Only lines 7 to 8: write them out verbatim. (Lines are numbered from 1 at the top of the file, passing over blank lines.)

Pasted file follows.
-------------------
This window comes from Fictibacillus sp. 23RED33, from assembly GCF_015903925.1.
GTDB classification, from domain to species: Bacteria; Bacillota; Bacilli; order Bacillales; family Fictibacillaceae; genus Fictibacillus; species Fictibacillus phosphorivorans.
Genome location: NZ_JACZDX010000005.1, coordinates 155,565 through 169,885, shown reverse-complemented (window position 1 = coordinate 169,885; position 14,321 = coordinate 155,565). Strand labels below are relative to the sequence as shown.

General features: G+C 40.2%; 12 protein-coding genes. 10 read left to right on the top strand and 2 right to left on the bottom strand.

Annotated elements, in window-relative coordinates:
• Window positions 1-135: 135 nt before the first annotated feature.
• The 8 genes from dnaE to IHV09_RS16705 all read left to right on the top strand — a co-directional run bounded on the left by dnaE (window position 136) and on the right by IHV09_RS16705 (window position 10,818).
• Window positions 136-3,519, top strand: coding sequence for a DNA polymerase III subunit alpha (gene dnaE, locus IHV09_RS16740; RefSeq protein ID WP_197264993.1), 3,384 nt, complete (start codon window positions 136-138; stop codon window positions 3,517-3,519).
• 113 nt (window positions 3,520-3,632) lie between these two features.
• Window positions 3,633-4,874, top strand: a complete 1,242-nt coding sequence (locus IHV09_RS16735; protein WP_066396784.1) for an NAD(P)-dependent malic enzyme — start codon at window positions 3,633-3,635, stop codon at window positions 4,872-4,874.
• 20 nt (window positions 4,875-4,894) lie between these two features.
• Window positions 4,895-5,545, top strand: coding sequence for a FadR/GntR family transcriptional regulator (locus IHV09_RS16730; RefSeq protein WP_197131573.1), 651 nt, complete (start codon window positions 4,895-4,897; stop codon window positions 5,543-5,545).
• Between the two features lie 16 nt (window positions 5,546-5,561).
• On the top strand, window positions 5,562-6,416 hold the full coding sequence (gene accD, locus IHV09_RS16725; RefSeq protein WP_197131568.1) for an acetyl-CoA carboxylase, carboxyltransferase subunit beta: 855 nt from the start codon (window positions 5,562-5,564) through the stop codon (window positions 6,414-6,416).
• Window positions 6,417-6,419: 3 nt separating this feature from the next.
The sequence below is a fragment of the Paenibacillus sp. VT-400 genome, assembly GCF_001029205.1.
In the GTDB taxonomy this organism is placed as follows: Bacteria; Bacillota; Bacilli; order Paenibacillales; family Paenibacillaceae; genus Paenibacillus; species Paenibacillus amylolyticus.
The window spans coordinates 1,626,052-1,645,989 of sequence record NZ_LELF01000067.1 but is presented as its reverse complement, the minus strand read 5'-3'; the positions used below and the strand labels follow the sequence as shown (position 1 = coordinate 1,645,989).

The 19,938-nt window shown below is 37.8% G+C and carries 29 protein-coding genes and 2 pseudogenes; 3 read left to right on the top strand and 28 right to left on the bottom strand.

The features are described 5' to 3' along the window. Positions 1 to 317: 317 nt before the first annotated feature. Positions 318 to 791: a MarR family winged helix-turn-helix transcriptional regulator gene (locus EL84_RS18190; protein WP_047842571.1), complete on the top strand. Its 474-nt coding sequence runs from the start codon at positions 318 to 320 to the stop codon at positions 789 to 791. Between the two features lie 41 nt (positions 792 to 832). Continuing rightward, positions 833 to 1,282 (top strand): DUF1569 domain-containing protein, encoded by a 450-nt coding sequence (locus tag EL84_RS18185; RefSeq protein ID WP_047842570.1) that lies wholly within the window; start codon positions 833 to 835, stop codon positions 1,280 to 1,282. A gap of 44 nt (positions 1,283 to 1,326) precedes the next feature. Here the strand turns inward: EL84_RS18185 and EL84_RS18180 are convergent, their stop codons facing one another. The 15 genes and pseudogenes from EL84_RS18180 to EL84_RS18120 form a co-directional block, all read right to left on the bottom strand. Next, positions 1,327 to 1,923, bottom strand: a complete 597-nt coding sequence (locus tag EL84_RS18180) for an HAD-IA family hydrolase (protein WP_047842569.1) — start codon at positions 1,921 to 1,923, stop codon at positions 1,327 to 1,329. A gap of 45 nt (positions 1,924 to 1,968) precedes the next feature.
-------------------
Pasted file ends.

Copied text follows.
• The 8 genes from dnaE to IHV09_RS16705 all read left to right on the top strand — a co-directional run bounded on the left by dnaE (window position 136) and on the right by IHV09_RS16705 (window position 10,818).
• Window positions 136-3,519, top strand: coding sequence for a DNA polymerase III subunit alpha (gene dnaE, locus IHV09_RS16740; RefSeq protein ID WP_197264993.1), 3,384 nt, complete (start codon window positions 136-138; stop codon window positions 3,517-3,519).